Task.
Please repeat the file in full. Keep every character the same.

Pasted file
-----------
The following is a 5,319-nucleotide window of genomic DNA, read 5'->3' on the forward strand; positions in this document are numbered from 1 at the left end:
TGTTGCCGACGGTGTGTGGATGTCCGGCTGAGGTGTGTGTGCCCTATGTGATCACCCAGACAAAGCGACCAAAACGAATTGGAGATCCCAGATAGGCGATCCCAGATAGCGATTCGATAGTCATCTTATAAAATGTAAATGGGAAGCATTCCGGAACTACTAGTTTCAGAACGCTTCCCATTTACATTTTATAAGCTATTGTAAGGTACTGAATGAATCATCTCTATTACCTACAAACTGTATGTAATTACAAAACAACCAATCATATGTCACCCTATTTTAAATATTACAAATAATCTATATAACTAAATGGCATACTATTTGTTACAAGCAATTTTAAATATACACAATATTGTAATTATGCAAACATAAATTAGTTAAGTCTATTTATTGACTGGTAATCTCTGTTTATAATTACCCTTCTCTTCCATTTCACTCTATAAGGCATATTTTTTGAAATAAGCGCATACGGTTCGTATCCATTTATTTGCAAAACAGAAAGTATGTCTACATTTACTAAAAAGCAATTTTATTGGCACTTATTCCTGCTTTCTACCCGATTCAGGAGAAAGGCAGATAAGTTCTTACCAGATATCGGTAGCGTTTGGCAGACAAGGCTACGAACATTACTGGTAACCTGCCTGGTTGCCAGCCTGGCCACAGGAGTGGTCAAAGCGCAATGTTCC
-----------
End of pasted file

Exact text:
The following is a 5,319-nucleotide window of genomic DNA, read 5'->3' on the forward strand; positions in this document are numbered from 1 at the left end:
TGTTGCCGACGGTGTGTGGATGTCCGGCTGAGGTGTGTGTGCCCTATGTGATCACCCAGACAAAGCGACCAAAACGAATTGGAGATCCCAGATAGGCGATCCCAGATAGCGATTCGATAGTCATCTTATAAAATGTAAATGGGAAGCATTCCGGAACTACTAGTTTCAGAACGCTTCCCATTTACATTTTATAAGCTATTGTAAGGTACTGAATGAATCATCTCTATTACCTACAAACTGTATGTAATTACAAAACAACCAATCATATGTCACCCTATTTTAAATATTACAAATAATCTATATAACTAAATGGCATACTATTTGTTACAAGCAATTTTAAATATACACAATATTGTAATTATGCAAACATAAATTAGTTAAGTCTATTTATTGACTGGTAATCTCTGTTTATAATTACCCTTCTCTTCCATTTCACTCTATAAGGCATATTTTTTGAAATAAGCGCATACGGTTCGTATCCATTTATTTGCAAAACAGAAAGTATGTCTACATTTACTAAAAAGCAATTTTATTGGCACTTATTCCTGCTTTCTACCCGATTCAGGAGAAAGGCAGATAAGTTCTTACCAGATATCGGTAGCGTTTGGCAGACAAGGCTACGAACATTACTGGTAACCTGCCTGGTTGCCAGCCTGGCCACAGGAGTGGTCAAAGCGCAATGTTCC